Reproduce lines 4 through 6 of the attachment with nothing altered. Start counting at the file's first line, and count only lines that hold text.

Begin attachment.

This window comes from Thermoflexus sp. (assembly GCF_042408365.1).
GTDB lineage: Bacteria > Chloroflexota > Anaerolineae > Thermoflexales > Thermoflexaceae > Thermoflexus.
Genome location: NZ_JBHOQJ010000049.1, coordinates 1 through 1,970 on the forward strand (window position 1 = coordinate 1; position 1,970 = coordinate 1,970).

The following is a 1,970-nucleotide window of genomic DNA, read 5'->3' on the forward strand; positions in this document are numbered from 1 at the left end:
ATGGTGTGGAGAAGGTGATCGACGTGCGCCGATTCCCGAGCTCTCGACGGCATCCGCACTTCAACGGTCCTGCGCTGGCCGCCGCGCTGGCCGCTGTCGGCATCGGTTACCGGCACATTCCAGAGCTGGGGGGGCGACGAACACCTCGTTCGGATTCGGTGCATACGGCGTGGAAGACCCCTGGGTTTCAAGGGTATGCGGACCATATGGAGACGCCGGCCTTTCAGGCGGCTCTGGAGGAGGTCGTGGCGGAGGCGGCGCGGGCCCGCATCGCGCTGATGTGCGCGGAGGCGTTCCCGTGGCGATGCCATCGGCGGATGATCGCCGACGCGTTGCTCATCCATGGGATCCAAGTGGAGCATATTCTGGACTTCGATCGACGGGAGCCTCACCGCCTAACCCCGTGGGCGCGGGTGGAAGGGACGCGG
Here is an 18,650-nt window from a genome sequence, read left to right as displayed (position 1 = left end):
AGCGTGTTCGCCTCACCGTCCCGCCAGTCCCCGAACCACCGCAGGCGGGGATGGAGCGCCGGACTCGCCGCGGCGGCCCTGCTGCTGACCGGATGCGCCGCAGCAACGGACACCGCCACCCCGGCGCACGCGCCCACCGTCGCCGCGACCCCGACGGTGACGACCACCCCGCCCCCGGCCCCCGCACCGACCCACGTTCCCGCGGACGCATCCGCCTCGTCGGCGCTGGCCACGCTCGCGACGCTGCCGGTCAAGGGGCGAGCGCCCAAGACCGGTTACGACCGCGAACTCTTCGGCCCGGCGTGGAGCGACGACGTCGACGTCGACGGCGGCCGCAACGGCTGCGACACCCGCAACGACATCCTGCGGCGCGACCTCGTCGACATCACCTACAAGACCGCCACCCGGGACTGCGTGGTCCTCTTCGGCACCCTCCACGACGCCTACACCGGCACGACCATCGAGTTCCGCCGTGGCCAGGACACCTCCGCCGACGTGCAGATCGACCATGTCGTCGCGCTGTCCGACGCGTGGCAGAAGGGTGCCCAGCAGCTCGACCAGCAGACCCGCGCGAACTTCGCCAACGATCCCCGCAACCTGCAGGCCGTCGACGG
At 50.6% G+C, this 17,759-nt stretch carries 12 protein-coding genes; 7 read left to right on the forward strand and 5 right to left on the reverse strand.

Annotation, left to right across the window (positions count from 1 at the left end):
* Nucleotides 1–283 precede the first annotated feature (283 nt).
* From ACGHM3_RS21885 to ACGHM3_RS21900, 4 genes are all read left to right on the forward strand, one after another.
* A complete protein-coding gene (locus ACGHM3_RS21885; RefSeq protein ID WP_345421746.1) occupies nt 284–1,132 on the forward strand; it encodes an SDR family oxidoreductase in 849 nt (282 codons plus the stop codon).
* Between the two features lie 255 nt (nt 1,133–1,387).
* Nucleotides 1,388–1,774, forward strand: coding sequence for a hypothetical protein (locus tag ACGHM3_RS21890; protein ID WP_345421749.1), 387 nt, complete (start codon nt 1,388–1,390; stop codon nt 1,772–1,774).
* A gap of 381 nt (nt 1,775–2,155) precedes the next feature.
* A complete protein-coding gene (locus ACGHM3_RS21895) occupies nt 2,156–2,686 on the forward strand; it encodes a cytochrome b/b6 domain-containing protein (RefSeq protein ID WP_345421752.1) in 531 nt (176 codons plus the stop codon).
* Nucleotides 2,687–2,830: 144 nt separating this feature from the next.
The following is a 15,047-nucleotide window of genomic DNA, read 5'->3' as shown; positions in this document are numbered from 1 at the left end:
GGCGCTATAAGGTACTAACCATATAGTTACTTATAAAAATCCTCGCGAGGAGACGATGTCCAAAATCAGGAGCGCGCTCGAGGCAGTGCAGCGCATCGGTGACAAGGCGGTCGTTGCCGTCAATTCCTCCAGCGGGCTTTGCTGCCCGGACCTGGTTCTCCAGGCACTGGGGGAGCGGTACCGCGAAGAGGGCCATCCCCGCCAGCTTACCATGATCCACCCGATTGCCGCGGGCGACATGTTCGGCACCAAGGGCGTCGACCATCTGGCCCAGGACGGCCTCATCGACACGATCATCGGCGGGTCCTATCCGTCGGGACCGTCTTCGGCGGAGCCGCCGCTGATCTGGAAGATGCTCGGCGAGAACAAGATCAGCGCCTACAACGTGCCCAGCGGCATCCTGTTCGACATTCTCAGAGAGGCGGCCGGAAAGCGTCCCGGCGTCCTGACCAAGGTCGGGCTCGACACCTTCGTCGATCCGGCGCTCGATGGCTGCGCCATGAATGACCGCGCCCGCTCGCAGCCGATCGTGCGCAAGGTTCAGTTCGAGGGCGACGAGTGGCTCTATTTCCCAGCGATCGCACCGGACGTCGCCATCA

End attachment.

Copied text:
The following is a 1,970-nucleotide window of genomic DNA, read 5'->3' on the forward strand; positions in this document are numbered from 1 at the left end:
ATGGTGTGGAGAAGGTGATCGACGTGCGCCGATTCCCGAGCTCTCGACGGCATCCGCACTTCAACGGTCCTGCGCTGGCCGCCGCGCTGGCCGCTGTCGGCATCGGTTACCGGCACATTCCAGAGCTGGGGGGGCGACGAACACCTCGTTCGGATTCGGTGCATACGGCGTGGAAGACCCCTGGGTTTCAAGGGTATGCGGACCATATGGAGACGCCGGCCTTTCAGGCGGCTCTGGAGGAGGTCGTGGCGGAGGCGGCGCGGGCCCGCATCGCGCTGATGTGCGCGGAGGCGTTCCCGTGGCGATGCCATCGGCGGATGATCGCCGACGCGTTGCTCATCCATGGGATCCAAGTGGAGCATATTCTGGACTTCGATCGACGGGAGCCTCACCGCCTAACCCCGTGGGCGCGGGTGGAAGGGACGCGG
Here is an 18,650-nt window from a genome sequence, read left to right as displayed (position 1 = left end):